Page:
Smart phone apps have become an integral part of everyday life. They exist for everything from shopping to voting to banking to meditating.
The smart phone app market is highly geared to teenagers and young adults and is flooded with games and social media programs to serve these younger adults. While senior citizens aren’t usually the target market for smart phones and related technology, there are a few iPhone and Android apps that are designed for any age group and that work well for us seniors.
Here’s a few that are on my phone that might work for you. You can find them in the App Store on your smartphone.
Weather: It’s always good to get a quick glance at what the weather is forecast for today, tomorrow or next week. I use this app for my weather needs.
Relax: I can’t tell you how many times I need a break, a short respite from a crazy day or hectic hour that is stressing me out. In addition, when I have a few moments before an appointment or before starting my next task, I use the Calm app to help me get centered and relax. Find out more here.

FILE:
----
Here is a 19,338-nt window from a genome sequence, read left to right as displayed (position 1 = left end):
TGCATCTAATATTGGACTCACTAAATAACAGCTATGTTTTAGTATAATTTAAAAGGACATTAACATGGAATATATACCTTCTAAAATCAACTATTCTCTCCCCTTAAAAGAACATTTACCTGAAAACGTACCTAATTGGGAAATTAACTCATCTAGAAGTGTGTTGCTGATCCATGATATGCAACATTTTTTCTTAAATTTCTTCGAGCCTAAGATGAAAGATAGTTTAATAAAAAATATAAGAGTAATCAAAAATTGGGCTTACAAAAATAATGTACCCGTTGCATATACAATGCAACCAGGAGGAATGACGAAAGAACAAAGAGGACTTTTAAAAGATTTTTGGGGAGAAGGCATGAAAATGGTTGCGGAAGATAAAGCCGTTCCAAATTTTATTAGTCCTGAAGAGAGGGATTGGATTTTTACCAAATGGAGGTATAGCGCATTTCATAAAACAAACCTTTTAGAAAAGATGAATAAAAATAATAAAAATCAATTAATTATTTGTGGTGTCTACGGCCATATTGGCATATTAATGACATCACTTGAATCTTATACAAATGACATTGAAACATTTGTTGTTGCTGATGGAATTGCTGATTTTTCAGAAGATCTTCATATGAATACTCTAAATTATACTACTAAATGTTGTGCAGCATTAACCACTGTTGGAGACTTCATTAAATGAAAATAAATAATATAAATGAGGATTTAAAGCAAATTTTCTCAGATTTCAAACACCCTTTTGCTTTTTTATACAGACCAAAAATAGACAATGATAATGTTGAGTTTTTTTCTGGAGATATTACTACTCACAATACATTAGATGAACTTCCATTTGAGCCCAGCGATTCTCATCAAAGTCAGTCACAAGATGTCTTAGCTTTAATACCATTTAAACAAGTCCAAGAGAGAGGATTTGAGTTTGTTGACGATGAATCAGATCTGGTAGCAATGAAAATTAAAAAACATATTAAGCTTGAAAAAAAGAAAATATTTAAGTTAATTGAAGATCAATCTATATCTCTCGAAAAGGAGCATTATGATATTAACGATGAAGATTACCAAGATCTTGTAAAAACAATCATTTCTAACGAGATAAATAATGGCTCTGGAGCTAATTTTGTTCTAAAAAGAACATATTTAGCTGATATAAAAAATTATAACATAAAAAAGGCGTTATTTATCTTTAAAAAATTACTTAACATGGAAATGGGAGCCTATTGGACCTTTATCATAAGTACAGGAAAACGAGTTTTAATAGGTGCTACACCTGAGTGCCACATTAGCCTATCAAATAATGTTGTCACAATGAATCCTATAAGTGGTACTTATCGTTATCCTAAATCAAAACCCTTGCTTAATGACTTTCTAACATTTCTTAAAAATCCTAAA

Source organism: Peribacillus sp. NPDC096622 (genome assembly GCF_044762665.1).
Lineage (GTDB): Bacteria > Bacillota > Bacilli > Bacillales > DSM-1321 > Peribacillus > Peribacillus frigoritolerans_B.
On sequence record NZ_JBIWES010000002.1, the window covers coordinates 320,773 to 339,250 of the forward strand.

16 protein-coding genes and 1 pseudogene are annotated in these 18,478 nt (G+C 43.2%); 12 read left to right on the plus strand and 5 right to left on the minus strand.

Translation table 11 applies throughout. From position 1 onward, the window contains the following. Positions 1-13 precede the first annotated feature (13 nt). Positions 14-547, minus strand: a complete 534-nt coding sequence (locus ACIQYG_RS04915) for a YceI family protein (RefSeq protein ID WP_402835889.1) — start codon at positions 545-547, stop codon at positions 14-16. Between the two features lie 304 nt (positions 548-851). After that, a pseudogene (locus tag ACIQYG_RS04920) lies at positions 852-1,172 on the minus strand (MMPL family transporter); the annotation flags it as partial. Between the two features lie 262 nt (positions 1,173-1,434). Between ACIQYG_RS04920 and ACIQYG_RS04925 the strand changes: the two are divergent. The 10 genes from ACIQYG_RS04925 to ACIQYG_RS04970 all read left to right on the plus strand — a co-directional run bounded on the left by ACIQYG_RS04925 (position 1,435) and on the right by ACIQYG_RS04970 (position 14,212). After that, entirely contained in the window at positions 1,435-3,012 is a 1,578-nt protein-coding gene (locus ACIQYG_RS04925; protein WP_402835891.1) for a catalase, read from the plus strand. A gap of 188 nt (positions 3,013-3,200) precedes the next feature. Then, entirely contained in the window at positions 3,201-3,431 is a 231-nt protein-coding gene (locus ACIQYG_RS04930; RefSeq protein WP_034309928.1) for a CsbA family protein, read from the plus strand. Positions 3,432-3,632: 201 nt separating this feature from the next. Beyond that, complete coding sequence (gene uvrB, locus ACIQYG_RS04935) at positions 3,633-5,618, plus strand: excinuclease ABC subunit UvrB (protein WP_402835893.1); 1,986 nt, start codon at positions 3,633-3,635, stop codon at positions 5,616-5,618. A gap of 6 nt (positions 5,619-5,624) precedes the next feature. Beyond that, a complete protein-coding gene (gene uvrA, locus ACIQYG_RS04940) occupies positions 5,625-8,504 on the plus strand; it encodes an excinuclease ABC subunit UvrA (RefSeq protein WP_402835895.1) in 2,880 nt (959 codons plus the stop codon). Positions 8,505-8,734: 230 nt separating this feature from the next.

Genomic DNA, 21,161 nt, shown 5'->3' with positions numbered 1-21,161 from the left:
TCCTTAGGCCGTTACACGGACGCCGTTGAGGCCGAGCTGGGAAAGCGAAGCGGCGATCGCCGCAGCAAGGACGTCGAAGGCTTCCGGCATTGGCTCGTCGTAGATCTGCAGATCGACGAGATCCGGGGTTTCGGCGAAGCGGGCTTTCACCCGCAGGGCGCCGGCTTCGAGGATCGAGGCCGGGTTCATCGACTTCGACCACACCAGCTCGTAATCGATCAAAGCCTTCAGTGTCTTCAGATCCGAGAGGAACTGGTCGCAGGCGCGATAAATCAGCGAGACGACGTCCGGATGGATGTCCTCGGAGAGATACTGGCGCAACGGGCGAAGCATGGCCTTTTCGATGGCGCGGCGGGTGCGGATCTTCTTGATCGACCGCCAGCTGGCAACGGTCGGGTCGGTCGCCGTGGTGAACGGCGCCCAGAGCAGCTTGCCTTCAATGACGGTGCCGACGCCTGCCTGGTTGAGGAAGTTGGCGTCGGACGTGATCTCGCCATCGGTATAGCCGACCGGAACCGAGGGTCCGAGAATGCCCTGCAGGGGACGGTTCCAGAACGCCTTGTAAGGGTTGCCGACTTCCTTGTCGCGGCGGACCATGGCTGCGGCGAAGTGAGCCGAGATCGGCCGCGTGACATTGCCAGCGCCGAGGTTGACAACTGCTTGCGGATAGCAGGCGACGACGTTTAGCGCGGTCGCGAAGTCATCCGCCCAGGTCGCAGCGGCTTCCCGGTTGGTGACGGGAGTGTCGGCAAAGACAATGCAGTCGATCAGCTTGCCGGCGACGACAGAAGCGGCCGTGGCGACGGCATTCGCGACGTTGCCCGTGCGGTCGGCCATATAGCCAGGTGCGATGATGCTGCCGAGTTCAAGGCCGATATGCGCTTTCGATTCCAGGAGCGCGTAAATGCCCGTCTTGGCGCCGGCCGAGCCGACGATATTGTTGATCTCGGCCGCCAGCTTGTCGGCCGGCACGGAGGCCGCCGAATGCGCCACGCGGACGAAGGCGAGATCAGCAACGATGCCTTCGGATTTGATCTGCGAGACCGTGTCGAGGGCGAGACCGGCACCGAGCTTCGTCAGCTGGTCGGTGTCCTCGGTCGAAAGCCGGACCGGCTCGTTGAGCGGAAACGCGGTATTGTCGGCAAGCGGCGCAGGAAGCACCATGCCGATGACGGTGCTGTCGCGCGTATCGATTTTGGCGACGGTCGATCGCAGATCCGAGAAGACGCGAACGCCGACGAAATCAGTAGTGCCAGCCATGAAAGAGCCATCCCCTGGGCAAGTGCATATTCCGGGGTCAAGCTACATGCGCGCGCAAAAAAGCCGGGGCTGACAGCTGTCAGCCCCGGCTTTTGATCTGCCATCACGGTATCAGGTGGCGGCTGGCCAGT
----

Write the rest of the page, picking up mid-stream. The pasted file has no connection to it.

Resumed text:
Stay Sharp: With over 40 brain games and activities, Lumosity challenges your mental muscles across a variety of segments – memory, attention, speed, flexibility and problem solving. Check it out here.
Health: I like having WebMD handy when I have a question about treatments or causes of a condition. I can enter symptoms and get possible causes on this app. While WebMD cannot take the place of your general practice physician, this app is a great resource for sustaining a healthy diet and routine.
Now for a couple of apps I haven’t yet installed on my phone yet but think would be useful or fun to have.
Goodreads: Want to know something about a book from those who have read it? This app allows users to rate their recently read books and give brief explanations of their choices. The information helps you decide before purchasing or reserving at the library.
Magnifying Glass with Light: As the name indicates, this simple app permits operators with less than perfect eyesight to zoom in and turn on the flashlight for ease of reading. This app is perfect for reading small menus, small print on mailers, or even small keypads.
Blood Pressure Monitor: The Blood Pressure Monitor app provides statistical information, periodic health reminders, and allows you to export data so you can share it with your personal health-care provider. This tool is a great way for seniors to oversee their health regime and stay in shape.
Be aware that some of these apps charge a fee, generally monthly. Not all apps that you find useful need to be of the paid variety. So, my advice is to use the free version first and see if it’s something you want to pay for on an on-going basis. In lots of cases, the apps you want and will use never cost anything.
Let me know what apps you’ve found that help your life be easier, more fun, and more creative.